Oriole Park at Camden Yards was the scene of a gala holiday party for members of the John Early Society of Loyola College. (These are Loyola's behind-the-scenes movers and shakers.)
Several hundred guests attended the party, with its host, tennis great Pam Shriver, who had little trouble booking the club level at Camden Yards, now that she's a part owner of the Baltimore Orioles.
One of the first persons I saw was city councilman Mike Curran, who had some good news and some bad news. The good news is that he's getting married. His fiance, Ellen Murdock, was sporting a good-looking diamond-and-emerald engagement ring. No date has been set for the wedding because Mike, who recently recuperated from open heart surgery, must have another operation.
As you can imagine, Joe De Francis, owner of Pimlico and Laurel race tracks, was the center of attention because of his negotiations with Jack Kent Cooke to sell land for a new Washington Redskins stadium. I could have sworn I heard someone say "Hell to the Redskins."
Others at the party were Margaret and Jim (McKay) McManus, Rita and Tom Cinnamond, Tina and Jim Doyle, Frank and Emma Favazza, Paul and Anna Feeley, Dal and Harry Ratrie, Gil and Shifra Rubin, Sam and Margot Shriver, Ted Herget and Teri Kelly, Frances Reaves and Tom Koch, Jim and Rosemary Lazzati, Clarisse Mechanic and Jim and Francine Sellinger, who were with Jim's dad, Frank, former president of Schlitz Beer and the brother of Loyola's late president Father Joe Sellinger.
Hot on the heels of being on "The Today Show" and in People magazine, Amazon rain forest guru Mark J. Plotkin will be at the National Aquarium today. He's here for a book signing/talk from noon to 2 p.m. in classroom 2 on Pier 4. I heard him on the "Today Show" and his story is fascinating.
Guests are welcome to bring a brown-bag lunch to this free event where Plotkin will talk about his new book, "Tales of a Shaman's Apprentice," which documents his search for new medicines in the Amazon rain forest. Copies of the book will be available for $22 for non- aquarium members; aquarium members get a 10 percent discount.
Legislators, cabinet members and other government bigwigs were invited to a Holiday Open House at the governor's mansion this week. (This was one of a series of parties given this week by Gov. William Donald Schaefer and his hostess, Hilda Mae Snoops.) Entertainment for the legislative bash, was as usual, the Legislative Chorus, who stood on the hall steps of the mansion singing signature songs such as "Jingle Bells." According to the longtime chorus master, speaker pro-tem Gary Alexander, "The governor even took a turn conducting the chorus, which was the first time he remembers members of the legislature being in tune with [him]."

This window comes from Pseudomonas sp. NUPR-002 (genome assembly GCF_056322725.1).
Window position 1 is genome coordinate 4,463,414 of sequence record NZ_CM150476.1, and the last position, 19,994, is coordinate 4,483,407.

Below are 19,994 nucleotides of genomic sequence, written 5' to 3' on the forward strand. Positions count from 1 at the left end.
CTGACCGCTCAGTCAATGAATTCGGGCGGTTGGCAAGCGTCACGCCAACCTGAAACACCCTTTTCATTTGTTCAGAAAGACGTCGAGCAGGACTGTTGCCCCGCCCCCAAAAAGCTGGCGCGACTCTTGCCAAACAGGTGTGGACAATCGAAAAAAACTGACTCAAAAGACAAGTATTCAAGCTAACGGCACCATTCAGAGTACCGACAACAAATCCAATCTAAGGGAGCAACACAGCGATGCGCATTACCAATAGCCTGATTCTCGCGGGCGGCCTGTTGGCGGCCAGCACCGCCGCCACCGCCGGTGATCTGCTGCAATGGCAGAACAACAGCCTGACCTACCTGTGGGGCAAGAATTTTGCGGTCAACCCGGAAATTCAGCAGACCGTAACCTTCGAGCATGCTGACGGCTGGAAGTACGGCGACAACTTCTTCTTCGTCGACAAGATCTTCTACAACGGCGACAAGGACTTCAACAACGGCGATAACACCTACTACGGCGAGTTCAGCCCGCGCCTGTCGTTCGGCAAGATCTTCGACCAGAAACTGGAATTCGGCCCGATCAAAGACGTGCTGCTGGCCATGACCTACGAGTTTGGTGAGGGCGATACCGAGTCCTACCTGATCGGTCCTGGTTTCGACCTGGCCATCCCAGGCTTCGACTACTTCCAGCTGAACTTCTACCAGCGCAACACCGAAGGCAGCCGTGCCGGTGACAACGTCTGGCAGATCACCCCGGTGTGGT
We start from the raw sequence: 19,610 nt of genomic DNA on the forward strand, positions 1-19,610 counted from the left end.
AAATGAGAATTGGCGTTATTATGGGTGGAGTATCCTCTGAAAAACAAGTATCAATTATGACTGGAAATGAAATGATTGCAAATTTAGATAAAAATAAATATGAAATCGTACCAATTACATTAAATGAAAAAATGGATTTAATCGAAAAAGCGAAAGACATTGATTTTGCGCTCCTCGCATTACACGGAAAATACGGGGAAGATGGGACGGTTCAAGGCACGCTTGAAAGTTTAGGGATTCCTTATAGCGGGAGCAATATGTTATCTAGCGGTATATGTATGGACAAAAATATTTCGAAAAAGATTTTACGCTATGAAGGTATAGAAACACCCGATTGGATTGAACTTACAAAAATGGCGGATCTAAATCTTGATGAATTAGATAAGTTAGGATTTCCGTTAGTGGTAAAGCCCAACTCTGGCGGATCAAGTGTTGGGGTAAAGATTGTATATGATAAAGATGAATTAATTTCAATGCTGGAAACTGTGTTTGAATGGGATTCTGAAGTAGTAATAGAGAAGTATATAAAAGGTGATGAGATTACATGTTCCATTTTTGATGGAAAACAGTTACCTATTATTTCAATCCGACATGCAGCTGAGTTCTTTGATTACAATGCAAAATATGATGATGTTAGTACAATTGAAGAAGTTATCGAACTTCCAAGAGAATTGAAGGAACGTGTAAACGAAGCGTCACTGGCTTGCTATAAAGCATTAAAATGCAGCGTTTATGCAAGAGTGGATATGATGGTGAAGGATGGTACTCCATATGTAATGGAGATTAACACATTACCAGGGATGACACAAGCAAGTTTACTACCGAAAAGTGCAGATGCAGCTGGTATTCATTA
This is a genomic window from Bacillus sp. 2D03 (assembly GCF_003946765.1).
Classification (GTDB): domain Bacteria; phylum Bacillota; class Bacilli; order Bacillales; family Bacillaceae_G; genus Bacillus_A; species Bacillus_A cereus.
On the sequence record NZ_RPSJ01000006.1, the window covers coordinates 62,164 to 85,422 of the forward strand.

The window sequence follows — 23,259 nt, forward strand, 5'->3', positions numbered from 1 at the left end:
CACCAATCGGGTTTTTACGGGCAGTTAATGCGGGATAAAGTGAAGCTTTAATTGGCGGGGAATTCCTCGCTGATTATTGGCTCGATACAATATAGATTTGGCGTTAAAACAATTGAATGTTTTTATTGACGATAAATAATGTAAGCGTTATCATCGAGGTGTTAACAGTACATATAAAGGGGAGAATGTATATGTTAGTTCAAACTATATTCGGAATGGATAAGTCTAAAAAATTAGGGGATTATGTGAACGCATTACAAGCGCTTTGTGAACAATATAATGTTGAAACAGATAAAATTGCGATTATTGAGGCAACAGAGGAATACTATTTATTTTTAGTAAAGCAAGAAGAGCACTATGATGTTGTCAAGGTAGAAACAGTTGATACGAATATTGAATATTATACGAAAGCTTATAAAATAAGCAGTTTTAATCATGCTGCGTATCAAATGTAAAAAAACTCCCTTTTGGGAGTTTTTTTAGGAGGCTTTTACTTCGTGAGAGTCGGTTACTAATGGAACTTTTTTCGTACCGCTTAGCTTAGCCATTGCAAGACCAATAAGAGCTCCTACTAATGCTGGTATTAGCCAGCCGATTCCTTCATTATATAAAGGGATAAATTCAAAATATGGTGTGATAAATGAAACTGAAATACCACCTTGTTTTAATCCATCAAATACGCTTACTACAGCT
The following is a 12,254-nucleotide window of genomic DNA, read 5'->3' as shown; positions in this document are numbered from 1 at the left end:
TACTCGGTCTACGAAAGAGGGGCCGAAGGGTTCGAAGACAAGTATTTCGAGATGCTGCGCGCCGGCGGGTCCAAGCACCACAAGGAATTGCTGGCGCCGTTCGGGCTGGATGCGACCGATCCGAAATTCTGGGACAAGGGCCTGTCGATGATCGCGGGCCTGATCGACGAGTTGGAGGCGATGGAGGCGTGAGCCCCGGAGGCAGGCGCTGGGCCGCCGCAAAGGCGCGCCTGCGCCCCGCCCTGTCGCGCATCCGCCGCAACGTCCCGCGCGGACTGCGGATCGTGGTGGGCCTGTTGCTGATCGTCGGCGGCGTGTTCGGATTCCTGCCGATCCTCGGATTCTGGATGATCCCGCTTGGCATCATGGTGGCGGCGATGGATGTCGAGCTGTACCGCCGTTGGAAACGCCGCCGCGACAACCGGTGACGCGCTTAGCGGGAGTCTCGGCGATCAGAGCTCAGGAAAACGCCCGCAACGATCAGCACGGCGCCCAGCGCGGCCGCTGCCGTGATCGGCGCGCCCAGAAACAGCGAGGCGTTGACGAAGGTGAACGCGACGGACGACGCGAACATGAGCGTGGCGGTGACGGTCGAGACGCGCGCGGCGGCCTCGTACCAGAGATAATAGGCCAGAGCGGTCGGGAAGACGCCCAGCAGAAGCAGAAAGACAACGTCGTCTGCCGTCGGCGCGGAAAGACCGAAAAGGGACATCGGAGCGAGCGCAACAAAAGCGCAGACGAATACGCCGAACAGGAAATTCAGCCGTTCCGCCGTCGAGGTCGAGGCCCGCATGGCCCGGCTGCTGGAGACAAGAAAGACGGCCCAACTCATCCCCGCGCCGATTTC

I'm told that Alexander had difficulty controlling the ire of some of his chorus members, when he pulled out the sheet music for "Hail to the Redskins," for the finale. After a quickie caucus, he was outvoted 14-12. I bet House Speaker Cas Taylor couldn't have garnered any more votes than Alexander on this issue.
Homebodies take note: Turn on the "Geraldo!" show this morning at 11 on WMAR-TV and watch as Channel 2 news anchor/consumer reporter Beverly Burke participates in a consumer-oriented show. The show is about Christmas cons and will feature tips on how to avoid being duped during the holiday season.
The Senator Theatre is offering several film classics this weekend. Tomorrow, there will be three showings of the 1939 film, "The Little Princess," starring Shirley Temple, and on Sunday there will be five showings of Frank Capra's 1946 masterpiece, "It's a Wonderful Life," starring Jimmy Stewart and Donna Reed.
This is a two-day fund raiser for the Maryland Food Bank, so the cost of admission is $3 or $3 worth of non-perishable food items. Call the theater for show times at (410) 435-1118.